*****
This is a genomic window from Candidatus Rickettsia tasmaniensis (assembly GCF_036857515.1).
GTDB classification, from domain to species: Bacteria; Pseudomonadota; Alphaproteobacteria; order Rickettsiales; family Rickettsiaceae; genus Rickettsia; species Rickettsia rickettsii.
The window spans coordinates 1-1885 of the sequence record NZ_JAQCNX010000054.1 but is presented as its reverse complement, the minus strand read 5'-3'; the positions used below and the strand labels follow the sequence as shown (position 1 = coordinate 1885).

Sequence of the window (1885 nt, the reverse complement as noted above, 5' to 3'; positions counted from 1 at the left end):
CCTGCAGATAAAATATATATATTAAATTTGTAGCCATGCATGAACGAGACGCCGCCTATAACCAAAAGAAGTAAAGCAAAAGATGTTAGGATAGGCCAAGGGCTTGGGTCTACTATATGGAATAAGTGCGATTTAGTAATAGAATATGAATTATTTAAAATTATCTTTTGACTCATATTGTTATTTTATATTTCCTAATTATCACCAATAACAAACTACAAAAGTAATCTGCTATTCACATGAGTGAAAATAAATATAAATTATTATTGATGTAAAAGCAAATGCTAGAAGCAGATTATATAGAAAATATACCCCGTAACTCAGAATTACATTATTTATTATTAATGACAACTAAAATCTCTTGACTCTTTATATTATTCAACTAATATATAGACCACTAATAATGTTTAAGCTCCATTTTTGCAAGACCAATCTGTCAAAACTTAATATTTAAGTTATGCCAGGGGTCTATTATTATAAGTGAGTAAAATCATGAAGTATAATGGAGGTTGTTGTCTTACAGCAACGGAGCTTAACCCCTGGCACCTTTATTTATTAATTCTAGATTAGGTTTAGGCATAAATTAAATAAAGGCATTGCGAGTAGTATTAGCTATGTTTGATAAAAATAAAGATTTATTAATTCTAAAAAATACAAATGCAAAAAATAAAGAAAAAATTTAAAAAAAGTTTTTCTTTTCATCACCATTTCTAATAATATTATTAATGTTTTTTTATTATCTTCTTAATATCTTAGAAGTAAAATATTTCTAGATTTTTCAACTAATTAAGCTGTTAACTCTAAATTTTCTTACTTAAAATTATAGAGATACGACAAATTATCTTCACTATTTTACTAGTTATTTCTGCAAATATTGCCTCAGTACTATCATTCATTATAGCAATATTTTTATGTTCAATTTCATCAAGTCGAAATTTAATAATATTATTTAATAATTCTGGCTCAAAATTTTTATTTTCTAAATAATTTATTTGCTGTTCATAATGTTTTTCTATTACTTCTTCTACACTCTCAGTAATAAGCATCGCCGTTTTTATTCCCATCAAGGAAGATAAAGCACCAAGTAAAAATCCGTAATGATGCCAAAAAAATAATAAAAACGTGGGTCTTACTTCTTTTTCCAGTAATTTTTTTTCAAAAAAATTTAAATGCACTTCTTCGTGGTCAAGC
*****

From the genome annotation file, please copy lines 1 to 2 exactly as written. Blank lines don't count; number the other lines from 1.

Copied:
This is a genomic window from Candidatus Rickettsia tasmaniensis (assembly GCF_036857515.1).
GTDB classification, from domain to species: Bacteria; Pseudomonadota; Alphaproteobacteria; order Rickettsiales; family Rickettsiaceae; genus Rickettsia; species Rickettsia rickettsii.